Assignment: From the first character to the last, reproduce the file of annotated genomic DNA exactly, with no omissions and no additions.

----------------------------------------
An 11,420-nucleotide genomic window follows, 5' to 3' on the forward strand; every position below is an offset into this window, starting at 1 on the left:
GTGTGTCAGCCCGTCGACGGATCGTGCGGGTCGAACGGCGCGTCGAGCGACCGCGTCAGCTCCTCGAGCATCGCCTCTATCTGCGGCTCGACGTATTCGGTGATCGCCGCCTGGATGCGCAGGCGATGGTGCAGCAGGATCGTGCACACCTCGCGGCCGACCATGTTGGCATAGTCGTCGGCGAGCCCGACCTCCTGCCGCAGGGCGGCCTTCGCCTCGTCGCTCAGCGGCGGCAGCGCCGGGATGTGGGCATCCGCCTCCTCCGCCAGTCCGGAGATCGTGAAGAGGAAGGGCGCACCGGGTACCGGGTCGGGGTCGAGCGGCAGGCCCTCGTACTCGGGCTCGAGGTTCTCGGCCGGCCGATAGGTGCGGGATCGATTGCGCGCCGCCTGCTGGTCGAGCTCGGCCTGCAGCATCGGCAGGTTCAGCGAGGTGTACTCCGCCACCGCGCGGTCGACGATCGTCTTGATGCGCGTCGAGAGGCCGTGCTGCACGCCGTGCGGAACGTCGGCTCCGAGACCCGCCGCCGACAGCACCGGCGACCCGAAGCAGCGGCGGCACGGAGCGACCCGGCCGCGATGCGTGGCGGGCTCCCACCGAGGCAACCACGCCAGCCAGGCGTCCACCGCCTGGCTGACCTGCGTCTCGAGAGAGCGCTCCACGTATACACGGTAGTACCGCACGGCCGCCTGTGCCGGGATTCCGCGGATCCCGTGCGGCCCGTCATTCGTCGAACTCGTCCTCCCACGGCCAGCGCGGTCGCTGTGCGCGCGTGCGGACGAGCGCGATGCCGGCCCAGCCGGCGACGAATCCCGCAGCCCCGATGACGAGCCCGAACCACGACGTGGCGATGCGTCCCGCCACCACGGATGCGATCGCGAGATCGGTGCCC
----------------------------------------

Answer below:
An 11,420-nucleotide genomic window follows, 5' to 3' on the forward strand; every position below is an offset into this window, starting at 1 on the left:
GTGTGTCAGCCCGTCGACGGATCGTGCGGGTCGAACGGCGCGTCGAGCGACCGCGTCAGCTCCTCGAGCATCGCCTCTATCTGCGGCTCGACGTATTCGGTGATCGCCGCCTGGATGCGCAGGCGATGGTGCAGCAGGATCGTGCACACCTCGCGGCCGACCATGTTGGCATAGTCGTCGGCGAGCCCGACCTCCTGCCGCAGGGCGGCCTTCGCCTCGTCGCTCAGCGGCGGCAGCGCCGGGATGTGGGCATCCGCCTCCTCCGCCAGTCCGGAGATCGTGAAGAGGAAGGGCGCACCGGGTACCGGGTCGGGGTCGAGCGGCAGGCCCTCGTACTCGGGCTCGAGGTTCTCGGCCGGCCGATAGGTGCGGGATCGATTGCGCGCCGCCTGCTGGTCGAGCTCGGCCTGCAGCATCGGCAGGTTCAGCGAGGTGTACTCCGCCACCGCGCGGTCGACGATCGTCTTGATGCGCGTCGAGAGGCCGTGCTGCACGCCGTGCGGAACGTCGGCTCCGAGACCCGCCGCCGACAGCACCGGCGACCCGAAGCAGCGGCGGCACGGAGCGACCCGGCCGCGATGCGTGGCGGGCTCCCACCGAGGCAACCACGCCAGCCAGGCGTCCACCGCCTGGCTGACCTGCGTCTCGAGAGAGCGCTCCACGTATACACGGTAGTACCGCACGGCCGCCTGTGCCGGGATTCCGCGGATCCCGTGCGGCCCGTCATTCGTCGAACTCGTCCTCCCACGGCCAGCGCGGTCGCTGTGCGCGCGTGCGGACGAGCGCGATGCCGGCCCAGCCGGCGACGAATCCCGCAGCCCCGATGACGAGCCCGAACCACGACGTGGCGATGCGTCCCGCCACCACGGATGCGATCGCGAGATCGGTGCCC